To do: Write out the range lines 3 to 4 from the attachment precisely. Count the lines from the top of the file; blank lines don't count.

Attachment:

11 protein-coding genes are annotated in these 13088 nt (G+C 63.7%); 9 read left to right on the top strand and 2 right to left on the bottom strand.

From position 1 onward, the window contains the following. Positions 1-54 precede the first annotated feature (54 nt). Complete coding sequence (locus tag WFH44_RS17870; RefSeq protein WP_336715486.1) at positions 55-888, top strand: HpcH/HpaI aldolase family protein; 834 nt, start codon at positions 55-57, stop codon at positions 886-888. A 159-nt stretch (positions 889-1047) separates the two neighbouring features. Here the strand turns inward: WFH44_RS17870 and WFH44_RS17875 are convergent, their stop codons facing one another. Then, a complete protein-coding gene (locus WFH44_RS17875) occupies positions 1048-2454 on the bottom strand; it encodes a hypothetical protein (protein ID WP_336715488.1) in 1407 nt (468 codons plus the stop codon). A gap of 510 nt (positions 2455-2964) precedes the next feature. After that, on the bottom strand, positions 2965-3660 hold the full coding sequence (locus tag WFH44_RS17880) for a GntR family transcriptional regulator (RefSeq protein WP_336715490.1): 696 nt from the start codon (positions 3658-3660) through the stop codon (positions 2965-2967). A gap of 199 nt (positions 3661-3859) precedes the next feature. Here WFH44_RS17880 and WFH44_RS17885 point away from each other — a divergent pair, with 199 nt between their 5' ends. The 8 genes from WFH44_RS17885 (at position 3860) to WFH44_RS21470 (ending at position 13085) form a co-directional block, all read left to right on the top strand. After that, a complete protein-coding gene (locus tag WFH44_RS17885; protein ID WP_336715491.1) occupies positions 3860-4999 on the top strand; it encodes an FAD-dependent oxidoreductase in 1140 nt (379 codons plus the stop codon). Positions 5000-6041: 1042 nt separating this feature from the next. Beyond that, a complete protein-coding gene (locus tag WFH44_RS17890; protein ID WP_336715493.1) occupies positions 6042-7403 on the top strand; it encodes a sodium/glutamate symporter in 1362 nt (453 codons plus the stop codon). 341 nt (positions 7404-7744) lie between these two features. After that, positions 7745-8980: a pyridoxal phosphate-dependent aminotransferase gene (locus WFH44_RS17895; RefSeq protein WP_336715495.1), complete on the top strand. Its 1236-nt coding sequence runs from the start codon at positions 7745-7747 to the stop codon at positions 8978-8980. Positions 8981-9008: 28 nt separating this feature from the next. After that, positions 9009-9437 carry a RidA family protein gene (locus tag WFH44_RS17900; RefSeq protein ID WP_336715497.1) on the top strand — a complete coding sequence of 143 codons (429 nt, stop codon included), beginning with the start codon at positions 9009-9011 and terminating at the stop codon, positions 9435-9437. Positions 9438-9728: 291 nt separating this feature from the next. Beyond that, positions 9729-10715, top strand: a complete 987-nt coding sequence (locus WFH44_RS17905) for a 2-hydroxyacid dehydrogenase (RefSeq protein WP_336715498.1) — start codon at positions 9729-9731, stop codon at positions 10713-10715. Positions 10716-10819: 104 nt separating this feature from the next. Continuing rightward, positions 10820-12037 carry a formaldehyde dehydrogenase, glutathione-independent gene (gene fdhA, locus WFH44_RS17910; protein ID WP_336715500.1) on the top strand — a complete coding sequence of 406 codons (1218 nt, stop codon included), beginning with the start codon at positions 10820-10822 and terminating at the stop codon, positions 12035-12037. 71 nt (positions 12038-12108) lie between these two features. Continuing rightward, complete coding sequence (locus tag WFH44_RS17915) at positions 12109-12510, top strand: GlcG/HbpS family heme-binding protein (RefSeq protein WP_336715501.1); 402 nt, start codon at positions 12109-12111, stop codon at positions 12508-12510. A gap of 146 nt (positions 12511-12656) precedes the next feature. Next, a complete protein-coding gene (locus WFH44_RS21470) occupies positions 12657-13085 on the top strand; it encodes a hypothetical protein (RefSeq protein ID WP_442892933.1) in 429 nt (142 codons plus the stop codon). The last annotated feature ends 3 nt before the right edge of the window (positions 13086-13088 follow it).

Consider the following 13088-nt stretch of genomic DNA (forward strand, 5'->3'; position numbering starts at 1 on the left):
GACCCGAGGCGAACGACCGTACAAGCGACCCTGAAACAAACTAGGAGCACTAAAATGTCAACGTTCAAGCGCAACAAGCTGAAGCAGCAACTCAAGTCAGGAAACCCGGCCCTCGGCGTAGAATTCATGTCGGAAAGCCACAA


Consider the following 13088-nt stretch of genomic DNA (forward strand, 5'->3'; position numbering starts at 1 on the left):
GACCCGAGGCGAACGACCGTACAAGCGACCCTGAAACAAACTAGGAGCACTAAAATGTCAACGTTCAAGCGCAACAAGCTGAAGCAGCAACTCAAGTCAGGAAACCCGGCCCTCGGCGTAGAATTCATGTCGGAAAGCCACAA